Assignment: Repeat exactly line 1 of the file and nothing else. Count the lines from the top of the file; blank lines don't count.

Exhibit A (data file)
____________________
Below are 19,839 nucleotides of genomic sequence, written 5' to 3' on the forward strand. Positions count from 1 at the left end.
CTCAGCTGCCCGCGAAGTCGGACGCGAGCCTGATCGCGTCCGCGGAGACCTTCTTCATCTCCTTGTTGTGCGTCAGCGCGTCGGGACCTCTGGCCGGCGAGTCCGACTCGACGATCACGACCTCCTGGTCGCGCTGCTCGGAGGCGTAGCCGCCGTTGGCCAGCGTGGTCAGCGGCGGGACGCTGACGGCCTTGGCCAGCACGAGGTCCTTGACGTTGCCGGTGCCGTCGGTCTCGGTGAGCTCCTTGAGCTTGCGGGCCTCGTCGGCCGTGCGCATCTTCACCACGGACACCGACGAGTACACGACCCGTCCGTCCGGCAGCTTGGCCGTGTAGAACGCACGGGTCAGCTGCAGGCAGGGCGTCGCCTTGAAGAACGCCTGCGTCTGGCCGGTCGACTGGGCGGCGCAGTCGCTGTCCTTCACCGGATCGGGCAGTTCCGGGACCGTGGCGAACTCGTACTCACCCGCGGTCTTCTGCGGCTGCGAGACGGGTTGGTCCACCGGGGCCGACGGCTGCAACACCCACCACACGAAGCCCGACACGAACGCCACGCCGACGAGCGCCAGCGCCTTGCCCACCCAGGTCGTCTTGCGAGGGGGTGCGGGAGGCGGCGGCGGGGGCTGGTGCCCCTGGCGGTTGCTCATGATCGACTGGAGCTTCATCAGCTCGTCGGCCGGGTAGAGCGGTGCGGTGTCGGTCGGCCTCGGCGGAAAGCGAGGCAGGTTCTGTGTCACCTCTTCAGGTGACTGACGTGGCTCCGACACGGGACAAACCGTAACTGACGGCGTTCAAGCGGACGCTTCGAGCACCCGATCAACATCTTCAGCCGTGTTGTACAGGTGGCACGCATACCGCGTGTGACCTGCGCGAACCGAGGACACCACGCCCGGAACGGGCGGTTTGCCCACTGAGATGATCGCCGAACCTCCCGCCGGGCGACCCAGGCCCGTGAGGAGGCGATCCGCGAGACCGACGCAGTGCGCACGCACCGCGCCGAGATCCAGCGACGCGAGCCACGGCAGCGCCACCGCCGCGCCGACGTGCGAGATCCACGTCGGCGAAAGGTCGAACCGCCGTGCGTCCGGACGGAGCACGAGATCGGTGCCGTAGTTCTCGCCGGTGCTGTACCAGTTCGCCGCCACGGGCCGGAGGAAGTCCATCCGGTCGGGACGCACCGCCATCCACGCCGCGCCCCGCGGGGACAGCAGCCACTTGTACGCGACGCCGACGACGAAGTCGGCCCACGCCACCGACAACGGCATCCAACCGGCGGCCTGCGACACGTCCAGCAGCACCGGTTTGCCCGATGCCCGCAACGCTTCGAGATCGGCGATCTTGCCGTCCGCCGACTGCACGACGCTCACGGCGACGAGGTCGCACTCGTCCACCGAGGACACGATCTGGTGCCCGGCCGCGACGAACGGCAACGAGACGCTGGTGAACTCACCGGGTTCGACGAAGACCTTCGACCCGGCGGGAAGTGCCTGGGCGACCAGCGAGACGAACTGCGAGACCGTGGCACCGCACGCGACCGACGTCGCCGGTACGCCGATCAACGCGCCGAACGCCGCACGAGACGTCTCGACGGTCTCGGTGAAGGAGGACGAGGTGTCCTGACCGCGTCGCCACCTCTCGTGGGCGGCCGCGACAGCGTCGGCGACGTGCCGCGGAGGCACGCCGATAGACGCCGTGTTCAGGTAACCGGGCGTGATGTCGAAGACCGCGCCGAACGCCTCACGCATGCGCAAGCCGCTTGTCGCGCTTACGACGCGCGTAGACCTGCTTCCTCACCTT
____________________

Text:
Below are 19,839 nucleotides of genomic sequence, written 5' to 3' on the forward strand. Positions count from 1 at the left end.